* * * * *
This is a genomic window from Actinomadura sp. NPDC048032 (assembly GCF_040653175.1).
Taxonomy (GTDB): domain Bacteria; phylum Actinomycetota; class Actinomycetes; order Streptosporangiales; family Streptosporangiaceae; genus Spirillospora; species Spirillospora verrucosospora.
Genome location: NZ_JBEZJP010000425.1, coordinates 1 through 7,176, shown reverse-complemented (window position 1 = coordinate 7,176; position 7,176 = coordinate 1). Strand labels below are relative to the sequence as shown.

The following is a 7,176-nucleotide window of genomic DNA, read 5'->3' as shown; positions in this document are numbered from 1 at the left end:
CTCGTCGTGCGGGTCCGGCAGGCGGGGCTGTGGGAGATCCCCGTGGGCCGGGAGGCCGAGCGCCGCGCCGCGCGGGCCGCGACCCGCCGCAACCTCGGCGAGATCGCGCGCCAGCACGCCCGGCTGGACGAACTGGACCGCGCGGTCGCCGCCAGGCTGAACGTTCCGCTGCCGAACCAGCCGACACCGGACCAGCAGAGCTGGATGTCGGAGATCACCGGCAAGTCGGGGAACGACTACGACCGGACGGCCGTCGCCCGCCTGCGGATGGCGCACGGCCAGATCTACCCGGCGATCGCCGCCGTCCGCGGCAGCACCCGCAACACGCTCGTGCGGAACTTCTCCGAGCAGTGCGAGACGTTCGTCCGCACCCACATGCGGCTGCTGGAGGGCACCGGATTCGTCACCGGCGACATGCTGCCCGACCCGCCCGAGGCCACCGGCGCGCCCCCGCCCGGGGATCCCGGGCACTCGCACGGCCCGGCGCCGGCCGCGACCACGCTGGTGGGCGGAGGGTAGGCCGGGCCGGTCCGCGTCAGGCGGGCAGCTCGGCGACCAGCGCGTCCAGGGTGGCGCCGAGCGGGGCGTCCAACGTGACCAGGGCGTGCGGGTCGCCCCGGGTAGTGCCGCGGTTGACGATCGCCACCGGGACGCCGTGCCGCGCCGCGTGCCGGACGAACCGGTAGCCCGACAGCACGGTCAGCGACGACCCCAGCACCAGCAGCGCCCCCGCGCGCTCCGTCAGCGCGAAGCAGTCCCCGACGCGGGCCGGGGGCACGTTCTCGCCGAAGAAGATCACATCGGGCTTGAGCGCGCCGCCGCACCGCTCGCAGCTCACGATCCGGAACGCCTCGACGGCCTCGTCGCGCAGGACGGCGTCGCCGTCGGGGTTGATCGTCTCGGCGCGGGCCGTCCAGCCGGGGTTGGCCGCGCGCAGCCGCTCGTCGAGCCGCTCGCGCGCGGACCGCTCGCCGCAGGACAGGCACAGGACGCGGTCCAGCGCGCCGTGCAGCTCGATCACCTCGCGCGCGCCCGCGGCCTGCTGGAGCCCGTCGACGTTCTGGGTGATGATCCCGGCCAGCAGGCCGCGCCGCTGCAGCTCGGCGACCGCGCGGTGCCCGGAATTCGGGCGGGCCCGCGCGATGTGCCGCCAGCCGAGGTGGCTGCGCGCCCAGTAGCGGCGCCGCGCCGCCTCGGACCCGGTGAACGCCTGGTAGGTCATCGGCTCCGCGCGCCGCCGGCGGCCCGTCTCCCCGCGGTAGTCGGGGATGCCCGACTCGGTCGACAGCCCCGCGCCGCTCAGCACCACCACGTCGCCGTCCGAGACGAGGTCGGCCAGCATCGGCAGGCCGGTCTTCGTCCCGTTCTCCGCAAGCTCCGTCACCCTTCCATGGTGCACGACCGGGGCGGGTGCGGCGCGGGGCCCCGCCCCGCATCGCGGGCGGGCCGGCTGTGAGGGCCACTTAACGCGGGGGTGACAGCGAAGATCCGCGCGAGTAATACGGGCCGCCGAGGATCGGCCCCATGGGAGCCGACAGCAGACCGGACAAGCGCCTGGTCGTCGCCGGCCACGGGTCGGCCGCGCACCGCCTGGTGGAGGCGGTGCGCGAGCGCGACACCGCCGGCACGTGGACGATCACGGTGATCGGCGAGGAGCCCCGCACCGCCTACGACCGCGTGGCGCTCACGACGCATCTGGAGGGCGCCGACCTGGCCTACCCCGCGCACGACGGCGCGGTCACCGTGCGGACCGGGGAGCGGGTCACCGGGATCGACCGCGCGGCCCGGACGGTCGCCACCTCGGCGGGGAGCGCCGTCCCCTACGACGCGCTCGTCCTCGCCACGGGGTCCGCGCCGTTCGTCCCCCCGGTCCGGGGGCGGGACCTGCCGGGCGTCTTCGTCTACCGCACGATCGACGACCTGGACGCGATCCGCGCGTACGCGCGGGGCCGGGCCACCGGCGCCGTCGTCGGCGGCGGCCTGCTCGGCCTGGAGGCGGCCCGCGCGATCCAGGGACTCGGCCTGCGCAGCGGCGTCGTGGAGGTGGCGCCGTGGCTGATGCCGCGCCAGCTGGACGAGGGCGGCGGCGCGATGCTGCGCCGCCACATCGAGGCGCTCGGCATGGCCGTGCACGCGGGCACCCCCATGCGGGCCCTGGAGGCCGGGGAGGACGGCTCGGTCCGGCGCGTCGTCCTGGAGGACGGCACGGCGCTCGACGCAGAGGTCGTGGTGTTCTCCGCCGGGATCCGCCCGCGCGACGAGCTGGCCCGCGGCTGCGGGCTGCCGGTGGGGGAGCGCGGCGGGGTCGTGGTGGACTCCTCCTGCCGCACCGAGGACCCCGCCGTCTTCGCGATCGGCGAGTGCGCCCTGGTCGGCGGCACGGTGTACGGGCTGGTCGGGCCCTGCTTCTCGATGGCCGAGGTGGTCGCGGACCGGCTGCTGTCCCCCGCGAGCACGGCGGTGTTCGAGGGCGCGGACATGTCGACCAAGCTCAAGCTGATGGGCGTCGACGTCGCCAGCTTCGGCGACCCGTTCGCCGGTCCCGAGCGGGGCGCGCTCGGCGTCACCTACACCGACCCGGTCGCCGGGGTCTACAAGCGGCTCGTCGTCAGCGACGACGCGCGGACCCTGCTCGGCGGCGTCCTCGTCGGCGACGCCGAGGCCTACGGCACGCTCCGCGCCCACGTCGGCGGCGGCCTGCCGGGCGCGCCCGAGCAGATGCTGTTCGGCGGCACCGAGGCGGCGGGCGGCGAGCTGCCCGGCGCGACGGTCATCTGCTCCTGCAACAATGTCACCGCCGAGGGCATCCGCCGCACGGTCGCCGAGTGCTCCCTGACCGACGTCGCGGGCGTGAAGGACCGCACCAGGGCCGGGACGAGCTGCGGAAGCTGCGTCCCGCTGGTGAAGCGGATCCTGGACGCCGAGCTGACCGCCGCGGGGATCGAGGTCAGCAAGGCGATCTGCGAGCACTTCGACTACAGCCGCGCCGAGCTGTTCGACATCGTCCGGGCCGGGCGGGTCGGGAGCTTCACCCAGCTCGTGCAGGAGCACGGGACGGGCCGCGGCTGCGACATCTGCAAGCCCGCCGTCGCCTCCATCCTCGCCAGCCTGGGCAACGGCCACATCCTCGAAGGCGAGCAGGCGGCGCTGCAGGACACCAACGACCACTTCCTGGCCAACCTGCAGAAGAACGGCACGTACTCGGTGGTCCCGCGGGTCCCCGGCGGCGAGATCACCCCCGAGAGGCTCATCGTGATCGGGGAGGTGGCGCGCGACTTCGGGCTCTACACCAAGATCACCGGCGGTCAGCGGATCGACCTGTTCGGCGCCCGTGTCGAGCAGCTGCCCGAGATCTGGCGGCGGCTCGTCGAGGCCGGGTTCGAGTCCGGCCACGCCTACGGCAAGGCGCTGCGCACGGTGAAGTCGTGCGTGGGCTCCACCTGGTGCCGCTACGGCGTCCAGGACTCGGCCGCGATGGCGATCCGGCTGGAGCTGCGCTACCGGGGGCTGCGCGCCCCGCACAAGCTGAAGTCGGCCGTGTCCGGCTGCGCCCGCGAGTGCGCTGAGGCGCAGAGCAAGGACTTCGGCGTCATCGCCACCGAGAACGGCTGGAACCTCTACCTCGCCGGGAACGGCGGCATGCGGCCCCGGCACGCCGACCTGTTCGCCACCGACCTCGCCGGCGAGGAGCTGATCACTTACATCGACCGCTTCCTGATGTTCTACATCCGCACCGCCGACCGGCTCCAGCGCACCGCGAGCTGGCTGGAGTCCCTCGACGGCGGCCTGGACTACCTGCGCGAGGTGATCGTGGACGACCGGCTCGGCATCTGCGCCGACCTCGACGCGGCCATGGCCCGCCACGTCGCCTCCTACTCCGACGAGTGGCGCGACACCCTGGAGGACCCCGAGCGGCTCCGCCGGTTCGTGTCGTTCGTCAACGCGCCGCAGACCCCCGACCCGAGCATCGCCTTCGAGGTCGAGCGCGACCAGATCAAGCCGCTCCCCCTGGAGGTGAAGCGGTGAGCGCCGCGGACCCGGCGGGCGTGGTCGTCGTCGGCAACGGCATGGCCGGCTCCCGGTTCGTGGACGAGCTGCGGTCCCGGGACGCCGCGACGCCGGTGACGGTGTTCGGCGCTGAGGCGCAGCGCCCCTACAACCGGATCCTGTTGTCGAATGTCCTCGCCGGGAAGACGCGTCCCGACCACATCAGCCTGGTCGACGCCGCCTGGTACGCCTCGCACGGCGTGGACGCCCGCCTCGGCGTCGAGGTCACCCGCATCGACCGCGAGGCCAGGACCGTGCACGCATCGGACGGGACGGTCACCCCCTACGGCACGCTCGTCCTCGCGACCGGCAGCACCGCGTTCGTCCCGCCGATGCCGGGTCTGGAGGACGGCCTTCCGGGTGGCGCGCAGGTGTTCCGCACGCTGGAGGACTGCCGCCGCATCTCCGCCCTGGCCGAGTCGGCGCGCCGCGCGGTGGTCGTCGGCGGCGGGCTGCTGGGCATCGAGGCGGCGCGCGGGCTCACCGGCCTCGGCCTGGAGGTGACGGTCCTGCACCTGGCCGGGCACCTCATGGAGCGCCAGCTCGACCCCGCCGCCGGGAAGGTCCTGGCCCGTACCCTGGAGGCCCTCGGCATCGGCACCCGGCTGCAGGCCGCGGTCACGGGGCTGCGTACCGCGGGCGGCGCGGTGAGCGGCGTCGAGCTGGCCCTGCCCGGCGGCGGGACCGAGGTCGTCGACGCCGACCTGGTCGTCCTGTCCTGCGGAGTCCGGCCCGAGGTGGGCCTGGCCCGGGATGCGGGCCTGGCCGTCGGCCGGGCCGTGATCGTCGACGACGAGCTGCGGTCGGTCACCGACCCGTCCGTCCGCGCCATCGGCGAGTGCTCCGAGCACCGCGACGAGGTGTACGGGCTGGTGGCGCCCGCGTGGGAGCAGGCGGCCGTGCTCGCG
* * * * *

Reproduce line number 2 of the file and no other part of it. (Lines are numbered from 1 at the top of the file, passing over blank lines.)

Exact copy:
Taxonomy (GTDB): domain Bacteria; phylum Actinomycetota; class Actinomycetes; order Streptosporangiales; family Streptosporangiaceae; genus Spirillospora; species Spirillospora verrucosospora.